New ethical stem cell production technique confirmed


Researchers said on Thursday that they had proven in principle a new type of stem cell could be used as therapy after they used the cells to treat mice with sickle cell anemia, Reuters reports.

A team at the Whitehead Institute of Biomedical Research in Cambridge, Massachusetts used stem cells created from skin cells to treat mice engineered to have sickle cell anemia, a blood disease caused by a defect in a single gene.

The pioneering technique avoids using embryonic stem cells, which are produced by cloning an adult cell and then destroying the resulting embryo.

"This is the first evaluation of these cells for therapy," said Dr. Jacob Hanna, who worked on the study. "The field has been working for years on strategies to generate customized stem cells," he added in a telephone interview.

The new technique, developed by US and Japanese researchers, reprograms skin cells to behave like embryonic stem cells.  Four genes, what one researcher calls the “magic four factor,” are inserted into the skin cells to trigger the change.  The new stem cells are called induced pluripotent stem cells, or iPS cells for short.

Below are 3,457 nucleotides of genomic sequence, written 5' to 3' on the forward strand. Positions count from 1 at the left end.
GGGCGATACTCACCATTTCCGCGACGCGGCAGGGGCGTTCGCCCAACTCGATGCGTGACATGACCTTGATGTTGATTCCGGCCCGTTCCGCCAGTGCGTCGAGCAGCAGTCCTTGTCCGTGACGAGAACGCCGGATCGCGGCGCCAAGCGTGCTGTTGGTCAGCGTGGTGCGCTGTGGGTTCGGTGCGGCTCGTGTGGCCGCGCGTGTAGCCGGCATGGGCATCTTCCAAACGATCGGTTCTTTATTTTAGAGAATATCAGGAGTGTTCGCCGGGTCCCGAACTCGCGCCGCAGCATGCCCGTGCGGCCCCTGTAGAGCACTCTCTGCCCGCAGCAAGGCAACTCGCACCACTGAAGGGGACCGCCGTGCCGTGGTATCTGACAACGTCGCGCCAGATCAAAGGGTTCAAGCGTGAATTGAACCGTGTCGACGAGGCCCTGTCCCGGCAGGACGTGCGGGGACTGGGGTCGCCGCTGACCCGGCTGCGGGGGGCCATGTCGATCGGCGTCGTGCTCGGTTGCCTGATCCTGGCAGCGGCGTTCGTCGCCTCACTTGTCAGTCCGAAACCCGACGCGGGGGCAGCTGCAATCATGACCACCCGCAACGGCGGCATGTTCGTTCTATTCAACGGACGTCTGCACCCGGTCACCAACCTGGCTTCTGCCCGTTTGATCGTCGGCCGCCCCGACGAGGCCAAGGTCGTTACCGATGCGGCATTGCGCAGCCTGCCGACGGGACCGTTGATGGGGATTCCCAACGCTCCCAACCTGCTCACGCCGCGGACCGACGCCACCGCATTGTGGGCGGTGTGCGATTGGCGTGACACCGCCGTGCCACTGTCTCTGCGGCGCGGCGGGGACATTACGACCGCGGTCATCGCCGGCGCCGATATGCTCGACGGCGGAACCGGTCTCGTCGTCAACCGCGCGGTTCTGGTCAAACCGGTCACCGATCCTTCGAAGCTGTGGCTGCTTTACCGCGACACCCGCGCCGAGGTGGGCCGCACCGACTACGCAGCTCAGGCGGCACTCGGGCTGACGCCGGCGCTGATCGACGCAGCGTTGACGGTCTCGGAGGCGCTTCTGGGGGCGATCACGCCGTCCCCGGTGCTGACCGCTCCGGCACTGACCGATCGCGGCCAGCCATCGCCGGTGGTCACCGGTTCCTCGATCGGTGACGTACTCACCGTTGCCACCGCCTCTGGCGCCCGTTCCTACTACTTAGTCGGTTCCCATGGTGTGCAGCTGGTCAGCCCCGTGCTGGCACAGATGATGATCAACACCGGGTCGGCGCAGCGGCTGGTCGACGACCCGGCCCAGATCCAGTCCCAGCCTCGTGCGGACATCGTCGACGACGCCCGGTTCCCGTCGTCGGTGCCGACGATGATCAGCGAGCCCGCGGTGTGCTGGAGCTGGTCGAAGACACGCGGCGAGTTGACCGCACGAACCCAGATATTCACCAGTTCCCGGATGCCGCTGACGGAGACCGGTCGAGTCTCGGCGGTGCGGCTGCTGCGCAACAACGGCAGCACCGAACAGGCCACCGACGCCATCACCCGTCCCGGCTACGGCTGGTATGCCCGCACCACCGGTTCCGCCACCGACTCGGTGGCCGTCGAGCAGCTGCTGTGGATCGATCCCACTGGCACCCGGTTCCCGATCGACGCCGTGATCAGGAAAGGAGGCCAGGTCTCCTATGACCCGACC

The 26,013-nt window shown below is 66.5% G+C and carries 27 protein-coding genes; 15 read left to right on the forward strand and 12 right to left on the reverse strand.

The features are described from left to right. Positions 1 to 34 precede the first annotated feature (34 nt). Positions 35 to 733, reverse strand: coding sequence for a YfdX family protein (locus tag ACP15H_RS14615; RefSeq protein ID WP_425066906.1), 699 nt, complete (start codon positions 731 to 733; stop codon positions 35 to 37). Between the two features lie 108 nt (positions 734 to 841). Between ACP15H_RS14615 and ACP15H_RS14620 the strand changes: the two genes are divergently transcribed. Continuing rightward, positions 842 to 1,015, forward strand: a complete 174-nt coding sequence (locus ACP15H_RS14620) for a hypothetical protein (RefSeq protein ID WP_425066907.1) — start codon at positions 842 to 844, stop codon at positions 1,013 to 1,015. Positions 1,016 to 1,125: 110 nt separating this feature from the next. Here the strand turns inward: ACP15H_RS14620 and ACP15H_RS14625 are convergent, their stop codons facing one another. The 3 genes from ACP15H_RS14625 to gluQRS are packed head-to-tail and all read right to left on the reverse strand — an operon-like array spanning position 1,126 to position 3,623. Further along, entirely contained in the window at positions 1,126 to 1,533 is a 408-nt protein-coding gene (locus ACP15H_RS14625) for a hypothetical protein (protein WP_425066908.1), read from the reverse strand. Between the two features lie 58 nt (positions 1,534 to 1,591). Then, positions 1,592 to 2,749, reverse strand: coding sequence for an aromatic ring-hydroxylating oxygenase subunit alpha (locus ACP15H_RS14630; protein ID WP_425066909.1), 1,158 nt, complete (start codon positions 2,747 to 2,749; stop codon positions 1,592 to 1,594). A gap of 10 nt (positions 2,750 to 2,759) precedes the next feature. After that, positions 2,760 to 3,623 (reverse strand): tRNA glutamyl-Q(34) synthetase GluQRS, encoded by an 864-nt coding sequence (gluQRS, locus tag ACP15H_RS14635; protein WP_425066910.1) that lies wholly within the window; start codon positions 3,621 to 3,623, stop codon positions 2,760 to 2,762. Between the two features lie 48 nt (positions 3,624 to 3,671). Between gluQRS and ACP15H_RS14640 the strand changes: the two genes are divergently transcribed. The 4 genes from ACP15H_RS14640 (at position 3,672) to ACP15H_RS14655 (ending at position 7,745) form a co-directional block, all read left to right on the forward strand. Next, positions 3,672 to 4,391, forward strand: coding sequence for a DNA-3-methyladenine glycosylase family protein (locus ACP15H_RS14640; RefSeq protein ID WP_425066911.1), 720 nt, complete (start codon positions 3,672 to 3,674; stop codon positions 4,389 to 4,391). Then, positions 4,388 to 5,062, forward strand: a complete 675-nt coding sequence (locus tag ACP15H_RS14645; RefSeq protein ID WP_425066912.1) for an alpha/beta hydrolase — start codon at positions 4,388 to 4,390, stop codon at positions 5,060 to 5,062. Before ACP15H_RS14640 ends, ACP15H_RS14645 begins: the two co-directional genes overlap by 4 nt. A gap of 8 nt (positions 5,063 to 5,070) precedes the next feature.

Rudolf Jaenisch, a member of the Whitehead Institute, noted in a statement the technique’s potential: "This demonstrates that iPS cells have the same potential for therapy as embryonic stem cells, without the ethical and practical issues raised in creating embryonic stem cells."

The technique is in need of further study to resolve potential problems.  One difficulty is that the “magic four factor” genes are delivered using retroviruses.

"Once they enter the genome, there is the danger that they can silence some genes that are important or they can activate some dangerous genes that shouldn't be activated," Hanna said.

In addition, one of the four genes used is known to cause cancer, though the gene is removed after the cells are reprogrammed.

Hanna and other researchers said experimentation on human embryonic stem cells should continue.  "They are the gold standard for what is normal and how a stem cell should behave," Hanna said.

However, this method is opposed by the Catholic Church and pro-lifers because it relies on the destruction of a human embryo.

Stem cell researchers hope to treat many diseases like diabetes, Parkinson’s disease, and spinal cord injuries.  Stem cell therapies created from a patient’s own cells would use genetically identical cells, thus avoiding immune system problems.

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